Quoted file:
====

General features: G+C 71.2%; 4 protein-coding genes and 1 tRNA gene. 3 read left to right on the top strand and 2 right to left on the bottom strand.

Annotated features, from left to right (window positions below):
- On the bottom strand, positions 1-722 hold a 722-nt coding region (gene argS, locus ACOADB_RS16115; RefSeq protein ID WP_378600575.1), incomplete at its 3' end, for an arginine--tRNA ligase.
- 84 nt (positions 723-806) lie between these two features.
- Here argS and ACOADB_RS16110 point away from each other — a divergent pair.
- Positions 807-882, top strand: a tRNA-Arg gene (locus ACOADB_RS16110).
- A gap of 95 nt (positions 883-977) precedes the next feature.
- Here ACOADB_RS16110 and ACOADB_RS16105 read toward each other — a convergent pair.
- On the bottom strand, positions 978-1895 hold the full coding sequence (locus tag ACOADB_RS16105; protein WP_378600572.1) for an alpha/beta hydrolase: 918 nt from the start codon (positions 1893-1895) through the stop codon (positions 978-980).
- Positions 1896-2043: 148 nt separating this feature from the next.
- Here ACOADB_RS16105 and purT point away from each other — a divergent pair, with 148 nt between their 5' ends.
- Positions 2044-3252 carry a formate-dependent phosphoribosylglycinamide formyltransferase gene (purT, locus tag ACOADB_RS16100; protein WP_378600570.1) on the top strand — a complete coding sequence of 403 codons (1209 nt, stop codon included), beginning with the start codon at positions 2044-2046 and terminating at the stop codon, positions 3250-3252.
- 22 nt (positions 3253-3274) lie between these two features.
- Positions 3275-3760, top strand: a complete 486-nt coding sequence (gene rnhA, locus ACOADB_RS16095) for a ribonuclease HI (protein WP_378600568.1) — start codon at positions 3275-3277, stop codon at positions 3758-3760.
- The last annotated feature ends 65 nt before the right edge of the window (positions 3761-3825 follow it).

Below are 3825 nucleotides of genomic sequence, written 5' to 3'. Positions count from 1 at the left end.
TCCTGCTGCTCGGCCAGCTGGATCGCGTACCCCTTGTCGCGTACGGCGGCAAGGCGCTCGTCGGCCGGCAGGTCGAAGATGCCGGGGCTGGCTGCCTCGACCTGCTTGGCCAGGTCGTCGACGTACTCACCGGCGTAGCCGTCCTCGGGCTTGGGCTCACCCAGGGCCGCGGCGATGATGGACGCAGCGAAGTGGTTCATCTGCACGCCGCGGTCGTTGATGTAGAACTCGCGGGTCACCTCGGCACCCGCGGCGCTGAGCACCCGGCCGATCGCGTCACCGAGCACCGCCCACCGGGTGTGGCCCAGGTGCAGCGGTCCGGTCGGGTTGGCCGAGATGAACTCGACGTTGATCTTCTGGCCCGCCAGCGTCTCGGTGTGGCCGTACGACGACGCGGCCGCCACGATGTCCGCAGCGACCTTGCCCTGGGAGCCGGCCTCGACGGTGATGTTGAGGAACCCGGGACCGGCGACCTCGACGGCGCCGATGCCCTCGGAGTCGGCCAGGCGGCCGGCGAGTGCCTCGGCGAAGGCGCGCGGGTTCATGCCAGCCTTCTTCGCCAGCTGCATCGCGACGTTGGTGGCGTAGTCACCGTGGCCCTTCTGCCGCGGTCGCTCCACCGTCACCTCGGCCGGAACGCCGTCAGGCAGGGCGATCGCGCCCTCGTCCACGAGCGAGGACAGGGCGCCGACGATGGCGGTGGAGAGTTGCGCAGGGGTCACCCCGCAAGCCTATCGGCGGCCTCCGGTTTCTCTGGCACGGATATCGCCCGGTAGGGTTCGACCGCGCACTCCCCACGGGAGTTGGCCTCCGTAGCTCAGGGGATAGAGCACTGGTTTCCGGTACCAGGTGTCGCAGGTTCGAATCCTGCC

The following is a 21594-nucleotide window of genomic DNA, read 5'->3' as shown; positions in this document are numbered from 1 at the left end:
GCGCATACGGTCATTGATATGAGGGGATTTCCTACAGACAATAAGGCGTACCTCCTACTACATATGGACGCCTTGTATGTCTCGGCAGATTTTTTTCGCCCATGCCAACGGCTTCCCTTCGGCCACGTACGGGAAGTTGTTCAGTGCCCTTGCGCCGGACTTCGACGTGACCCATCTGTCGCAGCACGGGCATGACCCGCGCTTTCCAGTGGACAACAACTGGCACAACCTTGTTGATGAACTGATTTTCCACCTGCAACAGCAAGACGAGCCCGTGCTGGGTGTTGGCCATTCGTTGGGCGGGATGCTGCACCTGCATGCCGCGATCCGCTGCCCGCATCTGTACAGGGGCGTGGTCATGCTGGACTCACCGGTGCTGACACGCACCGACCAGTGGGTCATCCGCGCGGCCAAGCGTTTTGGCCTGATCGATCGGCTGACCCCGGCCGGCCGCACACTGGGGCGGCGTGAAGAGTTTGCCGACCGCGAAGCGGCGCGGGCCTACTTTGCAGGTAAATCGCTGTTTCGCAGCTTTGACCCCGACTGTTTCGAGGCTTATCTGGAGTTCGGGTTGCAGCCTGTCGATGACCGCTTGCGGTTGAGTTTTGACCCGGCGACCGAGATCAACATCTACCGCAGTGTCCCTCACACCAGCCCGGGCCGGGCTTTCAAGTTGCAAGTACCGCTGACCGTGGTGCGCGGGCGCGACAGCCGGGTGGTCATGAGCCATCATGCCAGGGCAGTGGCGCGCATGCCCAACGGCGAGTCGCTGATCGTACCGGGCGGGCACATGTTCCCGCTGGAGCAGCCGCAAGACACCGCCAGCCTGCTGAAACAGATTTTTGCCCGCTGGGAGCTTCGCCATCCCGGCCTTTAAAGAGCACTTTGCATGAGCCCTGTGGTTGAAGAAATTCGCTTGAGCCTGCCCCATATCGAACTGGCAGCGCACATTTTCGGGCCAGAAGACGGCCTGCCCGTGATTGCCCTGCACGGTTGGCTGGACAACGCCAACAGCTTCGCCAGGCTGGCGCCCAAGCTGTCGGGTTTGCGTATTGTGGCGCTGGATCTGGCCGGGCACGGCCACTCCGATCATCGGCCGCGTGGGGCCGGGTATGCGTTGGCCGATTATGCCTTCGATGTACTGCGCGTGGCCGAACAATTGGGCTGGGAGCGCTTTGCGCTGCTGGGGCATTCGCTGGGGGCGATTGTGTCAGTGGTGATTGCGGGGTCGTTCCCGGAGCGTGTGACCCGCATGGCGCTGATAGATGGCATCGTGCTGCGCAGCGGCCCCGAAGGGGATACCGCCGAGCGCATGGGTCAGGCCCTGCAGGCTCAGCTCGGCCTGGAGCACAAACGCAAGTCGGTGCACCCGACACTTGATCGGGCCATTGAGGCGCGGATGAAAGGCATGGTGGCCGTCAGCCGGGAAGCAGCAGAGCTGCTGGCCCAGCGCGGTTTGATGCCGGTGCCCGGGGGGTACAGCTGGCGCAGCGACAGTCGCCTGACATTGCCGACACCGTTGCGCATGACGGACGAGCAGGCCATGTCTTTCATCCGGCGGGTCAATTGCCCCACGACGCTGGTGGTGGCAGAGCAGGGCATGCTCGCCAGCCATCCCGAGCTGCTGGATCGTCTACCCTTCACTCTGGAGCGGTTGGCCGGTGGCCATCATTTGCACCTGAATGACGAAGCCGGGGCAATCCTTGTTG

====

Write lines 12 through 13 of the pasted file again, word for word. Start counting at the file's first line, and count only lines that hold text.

- Positions 2044-3252 carry a formate-dependent phosphoribosylglycinamide formyltransferase gene (purT, locus tag ACOADB_RS16100; protein WP_378600570.1) on the top strand — a complete coding sequence of 403 codons (1209 nt, stop codon included), beginning with the start codon at positions 2044-2046 and terminating at the stop codon, positions 3250-3252.
- 22 nt (positions 3253-3274) lie between these two features.